WCS One-Bolt Seat Post Slipping
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  1. #1
    tka
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    WCS One-Bolt Seat Post Slipping

    I have a new WCS Alloy One-Bolt seat post with a Sella Italia SLR saddle with Vanox rails. Every time I've ridden the bike the saddle has slipped. I start the ride with nose of the saddle 2-3mm low, by the time I finish the nose is 10-15mm high. The bolt is torqued to 12 NM as spec'd, and after the ride it is still torqued to 12 NM. The saddle hasn't moved forward-back any, just the angle keeps slipping. Any ideas on how to stop the angle from slipping? Liquid Torque?

  2. #2
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    Honestly, I never had luck with my Ritchey 1-bolt seatpost. Like yours, it kept slipping. I got disgusted with it and threw it out.

    One bolt posts that rely purely on compression and friction just don't make sense to me if you want a secure connection. I tried the Ritchey because I liked his other products such as his stems. The posts must work because he offers 15 different models with a one-bolt attachment; both of us must be doing something wrong...

    Personally, I'd keep increasing the torque until either the slipping stopped or the post broke, then I'd throw it out. I'm sure you don't want to follow my advice.

    As an alternative, post your question directly to Ritchey Design (they've answered my questions when I called them) or post your question directly to the Ritchey Rep on this forum. He checks in periodically.

    For what it's worth, I replaced my slipping Ritchey post with a Zipp Service Course. The two-bolt design with threaded adjustment can't possibly slip, which is why I bought it.

  3. #3
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    I had a WCS 2-bolt seat post on my previous bike. (My new bike has a different diameter post.) There is a bolt on each side clamping a top piece to the curved surface on the seat post itself. I had a similar problem, the seat would shift suddenly when I hit a big bump.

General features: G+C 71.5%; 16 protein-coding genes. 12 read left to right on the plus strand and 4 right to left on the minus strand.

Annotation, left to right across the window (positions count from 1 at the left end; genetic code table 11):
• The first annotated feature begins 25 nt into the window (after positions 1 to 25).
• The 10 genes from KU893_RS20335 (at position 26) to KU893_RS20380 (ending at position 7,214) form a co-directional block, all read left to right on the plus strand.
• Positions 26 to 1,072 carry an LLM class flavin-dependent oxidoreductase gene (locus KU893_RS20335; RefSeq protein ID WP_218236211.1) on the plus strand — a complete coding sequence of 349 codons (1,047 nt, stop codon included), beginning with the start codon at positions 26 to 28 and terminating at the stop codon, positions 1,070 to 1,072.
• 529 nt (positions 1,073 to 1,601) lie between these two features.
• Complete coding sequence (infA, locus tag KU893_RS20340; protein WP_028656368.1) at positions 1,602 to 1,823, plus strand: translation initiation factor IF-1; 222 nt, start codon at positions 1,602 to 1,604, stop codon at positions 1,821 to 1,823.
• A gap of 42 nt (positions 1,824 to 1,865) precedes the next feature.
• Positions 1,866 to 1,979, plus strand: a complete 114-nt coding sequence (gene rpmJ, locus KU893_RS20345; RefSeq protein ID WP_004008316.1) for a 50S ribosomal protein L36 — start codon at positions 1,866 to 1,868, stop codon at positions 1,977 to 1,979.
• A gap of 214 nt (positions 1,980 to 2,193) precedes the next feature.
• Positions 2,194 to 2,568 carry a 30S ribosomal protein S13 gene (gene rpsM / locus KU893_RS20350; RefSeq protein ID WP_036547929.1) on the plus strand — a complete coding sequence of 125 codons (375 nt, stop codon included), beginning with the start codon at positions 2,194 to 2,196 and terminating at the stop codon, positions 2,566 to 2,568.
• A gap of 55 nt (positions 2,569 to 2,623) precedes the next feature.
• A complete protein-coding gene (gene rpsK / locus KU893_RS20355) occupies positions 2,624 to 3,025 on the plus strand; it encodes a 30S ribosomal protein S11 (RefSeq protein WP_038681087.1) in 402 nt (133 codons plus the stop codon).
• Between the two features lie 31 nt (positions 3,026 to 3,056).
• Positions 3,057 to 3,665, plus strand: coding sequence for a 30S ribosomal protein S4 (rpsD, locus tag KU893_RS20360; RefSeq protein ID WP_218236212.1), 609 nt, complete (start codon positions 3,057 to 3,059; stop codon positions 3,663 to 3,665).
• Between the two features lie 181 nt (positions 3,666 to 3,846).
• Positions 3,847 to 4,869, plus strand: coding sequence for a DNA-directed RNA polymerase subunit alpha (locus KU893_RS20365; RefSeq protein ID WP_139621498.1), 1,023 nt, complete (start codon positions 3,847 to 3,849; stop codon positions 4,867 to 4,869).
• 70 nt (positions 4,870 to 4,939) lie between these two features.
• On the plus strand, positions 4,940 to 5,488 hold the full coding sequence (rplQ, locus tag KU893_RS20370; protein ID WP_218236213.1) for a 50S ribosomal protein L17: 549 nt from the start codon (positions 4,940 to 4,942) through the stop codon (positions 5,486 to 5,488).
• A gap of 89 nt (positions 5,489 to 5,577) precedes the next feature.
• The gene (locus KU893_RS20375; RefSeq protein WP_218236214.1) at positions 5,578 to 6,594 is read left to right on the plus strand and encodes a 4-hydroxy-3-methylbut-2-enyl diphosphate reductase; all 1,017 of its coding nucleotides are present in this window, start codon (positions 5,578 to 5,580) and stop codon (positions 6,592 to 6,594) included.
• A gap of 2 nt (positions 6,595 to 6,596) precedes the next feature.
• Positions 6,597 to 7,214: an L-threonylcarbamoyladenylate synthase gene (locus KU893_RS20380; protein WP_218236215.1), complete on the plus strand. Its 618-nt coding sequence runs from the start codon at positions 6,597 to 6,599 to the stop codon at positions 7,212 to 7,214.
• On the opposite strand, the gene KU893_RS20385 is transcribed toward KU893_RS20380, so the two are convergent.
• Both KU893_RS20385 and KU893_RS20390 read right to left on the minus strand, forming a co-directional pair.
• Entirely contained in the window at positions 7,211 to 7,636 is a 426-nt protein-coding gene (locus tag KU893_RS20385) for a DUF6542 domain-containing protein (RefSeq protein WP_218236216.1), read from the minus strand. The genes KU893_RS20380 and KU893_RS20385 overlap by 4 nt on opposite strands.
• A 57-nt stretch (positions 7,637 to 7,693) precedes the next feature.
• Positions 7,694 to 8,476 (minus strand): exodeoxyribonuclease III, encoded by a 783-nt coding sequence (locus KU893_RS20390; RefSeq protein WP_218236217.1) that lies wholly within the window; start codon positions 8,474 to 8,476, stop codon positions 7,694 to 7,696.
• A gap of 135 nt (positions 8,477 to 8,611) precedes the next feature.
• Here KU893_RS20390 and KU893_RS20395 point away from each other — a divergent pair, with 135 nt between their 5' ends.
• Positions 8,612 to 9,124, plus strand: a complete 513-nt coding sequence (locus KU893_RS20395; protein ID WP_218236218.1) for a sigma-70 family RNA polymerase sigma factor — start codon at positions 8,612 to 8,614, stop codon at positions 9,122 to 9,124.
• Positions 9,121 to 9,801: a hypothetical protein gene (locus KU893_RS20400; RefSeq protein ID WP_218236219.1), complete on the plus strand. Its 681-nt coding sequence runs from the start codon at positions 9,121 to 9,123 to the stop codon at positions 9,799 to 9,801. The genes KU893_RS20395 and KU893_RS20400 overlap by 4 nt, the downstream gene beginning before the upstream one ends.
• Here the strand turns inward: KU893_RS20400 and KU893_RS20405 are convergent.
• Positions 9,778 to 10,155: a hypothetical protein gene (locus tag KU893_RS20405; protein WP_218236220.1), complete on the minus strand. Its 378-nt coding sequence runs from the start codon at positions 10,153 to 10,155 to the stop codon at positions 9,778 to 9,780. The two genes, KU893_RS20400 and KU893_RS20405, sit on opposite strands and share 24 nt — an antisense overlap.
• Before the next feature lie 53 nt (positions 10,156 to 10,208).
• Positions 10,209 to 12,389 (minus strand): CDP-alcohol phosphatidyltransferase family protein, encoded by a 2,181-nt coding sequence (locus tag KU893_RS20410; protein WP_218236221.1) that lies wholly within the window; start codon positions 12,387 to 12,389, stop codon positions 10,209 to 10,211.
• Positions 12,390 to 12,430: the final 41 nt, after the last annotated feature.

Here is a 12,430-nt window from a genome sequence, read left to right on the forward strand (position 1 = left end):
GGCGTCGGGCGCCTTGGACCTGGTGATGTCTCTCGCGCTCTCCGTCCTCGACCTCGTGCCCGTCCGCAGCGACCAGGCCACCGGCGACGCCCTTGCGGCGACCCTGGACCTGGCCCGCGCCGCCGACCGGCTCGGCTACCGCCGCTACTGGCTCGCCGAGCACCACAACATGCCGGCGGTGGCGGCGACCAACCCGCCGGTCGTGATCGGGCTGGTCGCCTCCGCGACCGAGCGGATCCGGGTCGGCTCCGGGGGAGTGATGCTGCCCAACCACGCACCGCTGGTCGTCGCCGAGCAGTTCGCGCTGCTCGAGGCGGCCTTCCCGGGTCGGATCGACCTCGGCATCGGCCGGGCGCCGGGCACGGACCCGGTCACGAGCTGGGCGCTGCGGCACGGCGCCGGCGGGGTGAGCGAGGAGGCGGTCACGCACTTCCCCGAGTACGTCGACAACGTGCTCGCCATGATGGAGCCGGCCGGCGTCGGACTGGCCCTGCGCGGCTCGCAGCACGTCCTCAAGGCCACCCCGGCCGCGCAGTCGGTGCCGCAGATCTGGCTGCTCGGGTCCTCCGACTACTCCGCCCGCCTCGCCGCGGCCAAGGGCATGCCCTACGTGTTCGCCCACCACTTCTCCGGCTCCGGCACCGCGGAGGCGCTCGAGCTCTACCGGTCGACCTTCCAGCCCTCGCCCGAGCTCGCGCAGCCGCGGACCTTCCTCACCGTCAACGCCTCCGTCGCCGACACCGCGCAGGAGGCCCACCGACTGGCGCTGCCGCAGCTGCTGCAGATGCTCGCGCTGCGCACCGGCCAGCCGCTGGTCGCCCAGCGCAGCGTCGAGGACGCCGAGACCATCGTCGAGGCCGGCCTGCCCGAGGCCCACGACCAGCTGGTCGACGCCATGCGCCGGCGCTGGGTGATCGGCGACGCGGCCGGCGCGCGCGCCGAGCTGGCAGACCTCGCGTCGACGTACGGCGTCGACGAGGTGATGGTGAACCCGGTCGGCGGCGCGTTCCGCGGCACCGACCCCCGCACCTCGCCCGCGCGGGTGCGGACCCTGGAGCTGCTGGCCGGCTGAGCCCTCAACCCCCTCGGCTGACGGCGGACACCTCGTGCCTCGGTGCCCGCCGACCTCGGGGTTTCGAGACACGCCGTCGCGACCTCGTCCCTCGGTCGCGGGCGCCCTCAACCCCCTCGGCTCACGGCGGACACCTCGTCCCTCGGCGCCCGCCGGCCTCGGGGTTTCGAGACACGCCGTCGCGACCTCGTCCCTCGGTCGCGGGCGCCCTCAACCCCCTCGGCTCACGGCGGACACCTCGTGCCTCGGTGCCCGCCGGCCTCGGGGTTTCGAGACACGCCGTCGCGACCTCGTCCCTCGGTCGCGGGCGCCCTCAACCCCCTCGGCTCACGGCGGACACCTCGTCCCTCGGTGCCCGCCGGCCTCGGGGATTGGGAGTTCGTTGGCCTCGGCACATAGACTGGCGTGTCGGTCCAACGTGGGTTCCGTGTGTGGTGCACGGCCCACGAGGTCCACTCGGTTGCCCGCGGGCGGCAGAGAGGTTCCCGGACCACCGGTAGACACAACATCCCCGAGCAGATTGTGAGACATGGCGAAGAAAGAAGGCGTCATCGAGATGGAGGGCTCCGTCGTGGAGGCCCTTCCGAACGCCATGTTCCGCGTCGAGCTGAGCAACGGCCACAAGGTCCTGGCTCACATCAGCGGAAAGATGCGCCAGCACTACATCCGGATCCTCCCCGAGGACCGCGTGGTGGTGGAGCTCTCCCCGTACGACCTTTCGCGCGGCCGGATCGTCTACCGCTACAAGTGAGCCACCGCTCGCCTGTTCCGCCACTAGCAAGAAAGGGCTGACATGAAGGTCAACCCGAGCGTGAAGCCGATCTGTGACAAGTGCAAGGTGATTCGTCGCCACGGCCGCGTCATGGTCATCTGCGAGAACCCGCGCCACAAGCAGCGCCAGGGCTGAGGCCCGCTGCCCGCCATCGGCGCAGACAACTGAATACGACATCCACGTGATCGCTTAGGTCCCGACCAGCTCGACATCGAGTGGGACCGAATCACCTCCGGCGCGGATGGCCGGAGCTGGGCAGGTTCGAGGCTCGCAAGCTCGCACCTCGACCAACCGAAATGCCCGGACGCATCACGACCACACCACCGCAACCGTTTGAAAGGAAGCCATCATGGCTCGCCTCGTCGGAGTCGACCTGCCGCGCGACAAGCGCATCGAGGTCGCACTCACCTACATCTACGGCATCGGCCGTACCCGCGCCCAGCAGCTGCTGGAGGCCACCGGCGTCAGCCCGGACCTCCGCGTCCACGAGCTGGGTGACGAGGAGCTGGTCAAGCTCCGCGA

The curved surfaces already had a slight texture in them, but I used 180 or 220 wet-and-dry sandpaper to scuff it more, especially in lines across the direction of movement. And I had a tube of carbon assembly paste (Tacx), a gel with some fine plastic grit in it. I smeared the surfaces with the gel before putting it back together. I was careful not to sand it much at all, because it's too easy to sand down depressions into aluminum.

    (As I remember, the curved mating surfaces showed much more wear at a few areas, showing that they didn't completely fit together. So those smaller patches were taking much more of the load than the rest. I sanded those high spots a little more, so the rest of the clamp would fit better. It should have been more accurately cast/stamped/machined when it was made.)

    That fixed it. I rode it for years with no problems. You'd think that Ritchey would have solved those problems by now.
    Last edited by rm -rf; 03-21-2015 at 07:34 PM.

  4. #4
    tka
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    Quote Originally Posted by rm -rf View Post
    I had a WCS 2-bolt seat post on my previous bike. (My new bike has a different diameter post.) There is a bolt on each side clamping a top piece to the curved surface on the seat post itself. I had a similar problem, the seat would shift suddenly when I hit a big bump.

    The curved surfaces already had a slight texture in them, but I used 180 or 220 wet-and-dry sandpaper to scuff it more, especially in lines across the direction of movement. And I had a tube of carbon assembly paste (Tacx), a gel with some fine plastic grit in it. I smeared the surfaces with the gel before putting it back together. I was careful not to sand it much at all, because it's too easy to sand down depressions into aluminum.

    (As I remember, the curved mating surfaces showed much more wear at a few areas, showing that they didn't completely fit together. So those smaller patches were taking much more of the load than the rest. I sanded those high spots a little more, so the rest of the clamp would fit better. It should have been more accurately cast/stamped/machined when it was made.)

    That fixed it. I rode it for years with no problems. You'd think that Ritchey would have solved those problems by now.
    I followed what you did and after 5 rides the saddle was still in position. I needed to make a little adjustment on the saddle so I loosened it up, made the adjustment, and torqued it back to 12 Nm, and the first ride after it slipped again. Although this time is moved nose down that nose up, but it still slipped. I'm getting tired of this, might need to look at another seat post to replace it.

  5. #5
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    WCS One-Bolt Seat Post Slipping

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    Last edited by mfdemicco; 06-06-2015 at 11:12 AM. Reason: edit

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